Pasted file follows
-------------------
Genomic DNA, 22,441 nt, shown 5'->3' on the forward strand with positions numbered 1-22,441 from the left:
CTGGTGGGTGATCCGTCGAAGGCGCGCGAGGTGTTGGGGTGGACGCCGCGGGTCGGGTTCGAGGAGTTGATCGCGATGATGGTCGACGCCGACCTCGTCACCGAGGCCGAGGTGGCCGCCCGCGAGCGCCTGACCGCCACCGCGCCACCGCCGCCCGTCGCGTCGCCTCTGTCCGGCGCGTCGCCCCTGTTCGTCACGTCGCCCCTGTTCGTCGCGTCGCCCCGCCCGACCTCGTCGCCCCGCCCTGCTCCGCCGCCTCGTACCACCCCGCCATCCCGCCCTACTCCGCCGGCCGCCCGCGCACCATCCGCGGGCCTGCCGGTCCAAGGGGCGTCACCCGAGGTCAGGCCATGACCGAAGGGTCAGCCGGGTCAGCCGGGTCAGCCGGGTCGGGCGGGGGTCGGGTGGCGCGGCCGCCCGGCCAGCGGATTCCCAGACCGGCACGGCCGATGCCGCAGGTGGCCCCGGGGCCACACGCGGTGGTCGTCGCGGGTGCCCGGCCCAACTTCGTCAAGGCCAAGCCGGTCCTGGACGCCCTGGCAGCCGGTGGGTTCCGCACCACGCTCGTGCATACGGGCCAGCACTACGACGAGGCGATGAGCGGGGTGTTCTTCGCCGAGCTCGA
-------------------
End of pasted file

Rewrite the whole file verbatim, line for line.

Genomic DNA, 22,441 nt, shown 5'->3' on the forward strand with positions numbered 1-22,441 from the left:
CTGGTGGGTGATCCGTCGAAGGCGCGCGAGGTGTTGGGGTGGACGCCGCGGGTCGGGTTCGAGGAGTTGATCGCGATGATGGTCGACGCCGACCTCGTCACCGAGGCCGAGGTGGCCGCCCGCGAGCGCCTGACCGCCACCGCGCCACCGCCGCCCGTCGCGTCGCCTCTGTCCGGCGCGTCGCCCCTGTTCGTCACGTCGCCCCTGTTCGTCGCGTCGCCCCGCCCGACCTCGTCGCCCCGCCCTGCTCCGCCGCCTCGTACCACCCCGCCATCCCGCCCTACTCCGCCGGCCGCCCGCGCACCATCCGCGGGCCTGCCGGTCCAAGGGGCGTCACCCGAGGTCAGGCCATGACCGAAGGGTCAGCCGGGTCAGCCGGGTCAGCCGGGTCGGGCGGGGGTCGGGTGGCGCGGCCGCCCGGCCAGCGGATTCCCAGACCGGCACGGCCGATGCCGCAGGTGGCCCCGGGGCCACACGCGGTGGTCGTCGCGGGTGCCCGGCCCAACTTCGTCAAGGCCAAGCCGGTCCTGGACGCCCTGGCAGCCGGTGGGTTCCGCACCACGCTCGTGCATACGGGCCAGCACTACGACGAGGCGATGAGCGGGGTGTTCTTCGCCGAGCTCGA